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article imageWill Marco Rubio turn down VP position if Romney asks?

Senator Marco Rubio (R-Fla.) has said that he would not accept to be Romney's vice president even if he were offered the position. Rubio said: "I don't want to be the vice president right now, or maybe ever."
But according to Huffington Post, the senator made a verbal slip during Thursday's televised interview with National Journal's Major Garrett that many are interpreting as a Freudian slip. He said: "Three, four, five, six, seven years from now, if I do a good job as vice president-I'm sorry, as a senator. If I do a good job as a senator, instead of a vice president, I'll have a chance to do all sorts of things."
Rubio and the audience laughed at his verbal slip. According to Kansas City Star, he attempted to cover up the slip by explaining that "all sorts of things" could even be NFL Commissioner where he joked "the real power is." He stressed that he prefers to be a U.S. Senator than vice president and said not only does he not want to be vice president, he also does not expect that he would be asked.
Rubio's statement is significant because he is widely considered one of the best options for Romney as running mate. His links with the Tea Party and his potentials to attract Latino voters makes him an attractive choice for Romney. According to ABC News, the appeal of his candidacy stems from his support among conservatives, "his Florida base and the fact that he is Hispanic at a time when Republicans desperately need to do better among Hispanic voters." These facts, analysts say, make "it almost impossible for Romney not to consider him as a running mate."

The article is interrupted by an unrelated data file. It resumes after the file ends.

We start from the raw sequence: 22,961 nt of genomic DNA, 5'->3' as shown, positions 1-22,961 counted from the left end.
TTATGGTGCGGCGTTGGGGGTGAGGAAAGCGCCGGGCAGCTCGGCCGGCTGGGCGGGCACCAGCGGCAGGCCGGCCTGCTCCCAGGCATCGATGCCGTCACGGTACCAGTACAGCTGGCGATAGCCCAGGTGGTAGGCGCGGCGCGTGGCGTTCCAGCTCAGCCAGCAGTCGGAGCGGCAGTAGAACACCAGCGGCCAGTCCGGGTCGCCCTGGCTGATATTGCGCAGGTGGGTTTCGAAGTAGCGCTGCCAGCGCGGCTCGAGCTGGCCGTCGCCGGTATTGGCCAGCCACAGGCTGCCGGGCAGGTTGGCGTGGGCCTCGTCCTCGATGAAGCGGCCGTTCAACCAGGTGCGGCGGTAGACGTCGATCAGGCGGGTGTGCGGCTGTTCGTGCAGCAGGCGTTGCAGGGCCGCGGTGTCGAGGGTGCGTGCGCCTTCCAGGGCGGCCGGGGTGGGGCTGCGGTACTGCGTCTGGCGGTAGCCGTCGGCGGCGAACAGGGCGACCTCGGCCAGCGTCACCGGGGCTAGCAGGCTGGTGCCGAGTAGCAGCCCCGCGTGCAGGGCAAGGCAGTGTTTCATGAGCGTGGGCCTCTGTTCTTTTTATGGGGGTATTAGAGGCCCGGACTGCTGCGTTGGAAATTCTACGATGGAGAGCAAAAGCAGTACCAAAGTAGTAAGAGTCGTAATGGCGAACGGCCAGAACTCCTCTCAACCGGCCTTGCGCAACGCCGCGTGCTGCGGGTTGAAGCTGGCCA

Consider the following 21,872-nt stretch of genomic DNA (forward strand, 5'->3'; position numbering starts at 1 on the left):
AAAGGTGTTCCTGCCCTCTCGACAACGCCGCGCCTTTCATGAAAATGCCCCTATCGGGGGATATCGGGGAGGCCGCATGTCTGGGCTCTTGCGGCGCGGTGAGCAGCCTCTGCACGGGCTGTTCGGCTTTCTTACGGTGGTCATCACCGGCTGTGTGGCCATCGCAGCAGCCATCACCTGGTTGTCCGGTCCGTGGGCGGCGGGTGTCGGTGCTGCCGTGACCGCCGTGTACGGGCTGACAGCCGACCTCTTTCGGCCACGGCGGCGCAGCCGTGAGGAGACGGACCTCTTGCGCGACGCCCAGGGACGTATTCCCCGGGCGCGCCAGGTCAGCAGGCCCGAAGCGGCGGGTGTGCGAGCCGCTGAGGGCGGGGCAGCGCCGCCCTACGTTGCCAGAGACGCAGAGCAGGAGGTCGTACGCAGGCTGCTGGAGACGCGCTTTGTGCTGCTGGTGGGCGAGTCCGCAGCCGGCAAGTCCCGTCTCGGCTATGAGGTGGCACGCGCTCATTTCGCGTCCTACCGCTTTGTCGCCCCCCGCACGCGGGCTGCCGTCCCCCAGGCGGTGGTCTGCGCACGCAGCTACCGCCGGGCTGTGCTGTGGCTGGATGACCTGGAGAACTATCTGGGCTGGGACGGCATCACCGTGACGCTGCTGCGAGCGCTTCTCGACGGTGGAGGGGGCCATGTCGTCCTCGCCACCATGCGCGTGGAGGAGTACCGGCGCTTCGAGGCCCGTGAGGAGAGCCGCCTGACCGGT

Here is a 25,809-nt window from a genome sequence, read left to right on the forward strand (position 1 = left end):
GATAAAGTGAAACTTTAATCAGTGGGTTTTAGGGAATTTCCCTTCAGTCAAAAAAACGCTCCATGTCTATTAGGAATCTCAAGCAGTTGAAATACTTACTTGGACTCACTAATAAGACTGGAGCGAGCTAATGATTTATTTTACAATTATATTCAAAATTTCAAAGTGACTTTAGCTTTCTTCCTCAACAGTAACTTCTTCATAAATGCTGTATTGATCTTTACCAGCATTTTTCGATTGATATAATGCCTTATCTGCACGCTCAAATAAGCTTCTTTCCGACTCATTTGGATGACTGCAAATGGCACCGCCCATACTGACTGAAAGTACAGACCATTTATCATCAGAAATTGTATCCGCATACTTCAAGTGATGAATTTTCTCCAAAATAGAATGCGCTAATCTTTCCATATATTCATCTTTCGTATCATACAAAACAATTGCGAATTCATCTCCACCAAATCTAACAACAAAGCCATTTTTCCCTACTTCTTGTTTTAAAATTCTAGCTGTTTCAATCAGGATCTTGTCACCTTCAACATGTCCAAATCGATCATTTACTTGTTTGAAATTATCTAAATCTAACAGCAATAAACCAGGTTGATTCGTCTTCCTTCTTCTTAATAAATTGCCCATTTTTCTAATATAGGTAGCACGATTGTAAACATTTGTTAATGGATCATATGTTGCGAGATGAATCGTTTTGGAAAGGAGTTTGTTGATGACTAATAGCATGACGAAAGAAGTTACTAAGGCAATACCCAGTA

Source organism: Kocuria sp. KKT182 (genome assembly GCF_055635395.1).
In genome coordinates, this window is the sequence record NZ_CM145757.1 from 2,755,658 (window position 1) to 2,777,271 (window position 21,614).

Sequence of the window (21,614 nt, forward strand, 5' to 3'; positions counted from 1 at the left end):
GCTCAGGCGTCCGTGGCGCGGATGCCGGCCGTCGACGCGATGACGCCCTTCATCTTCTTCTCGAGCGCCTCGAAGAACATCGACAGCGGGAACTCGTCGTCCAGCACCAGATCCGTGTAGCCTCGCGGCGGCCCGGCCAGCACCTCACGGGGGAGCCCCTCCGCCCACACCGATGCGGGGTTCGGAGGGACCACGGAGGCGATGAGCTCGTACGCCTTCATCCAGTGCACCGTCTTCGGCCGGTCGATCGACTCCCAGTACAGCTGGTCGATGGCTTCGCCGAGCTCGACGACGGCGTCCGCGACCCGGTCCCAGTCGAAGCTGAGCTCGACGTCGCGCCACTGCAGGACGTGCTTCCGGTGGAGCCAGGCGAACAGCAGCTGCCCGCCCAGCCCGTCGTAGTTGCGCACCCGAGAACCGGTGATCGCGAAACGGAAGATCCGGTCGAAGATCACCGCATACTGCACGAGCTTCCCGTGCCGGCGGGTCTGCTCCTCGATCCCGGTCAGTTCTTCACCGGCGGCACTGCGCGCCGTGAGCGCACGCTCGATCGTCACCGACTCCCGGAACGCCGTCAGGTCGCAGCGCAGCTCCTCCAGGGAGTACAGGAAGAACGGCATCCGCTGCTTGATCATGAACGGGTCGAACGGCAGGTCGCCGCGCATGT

ABC News reports many analysts are saying Rubio's statements do not take him off the list of potential candidates. ABC News comments: "...nobody, not even, or especially, close allies of Rubio – believes that Rubio’s statement truly takes him out of the running."
A top Republican operative said: “Nobody believes that saying no really means no.” Senator Jim DeMint (R-SC), said: "He would certainly consider what is best for the country if Mitt Romney asked him." DeMint, according to ABC News, thinks Rubio would be an ideal vice presidential candidate.
Analysts are comparing Rubio's words to Joe Biden's when he said in 2007: “I will not be vice president under any circumstances.” But he ended up Obama's vice president.
CBS News notes that his verbal slip may only strengthen the feeling that Rubio really is waiting to be asked.
article:323328:2::0
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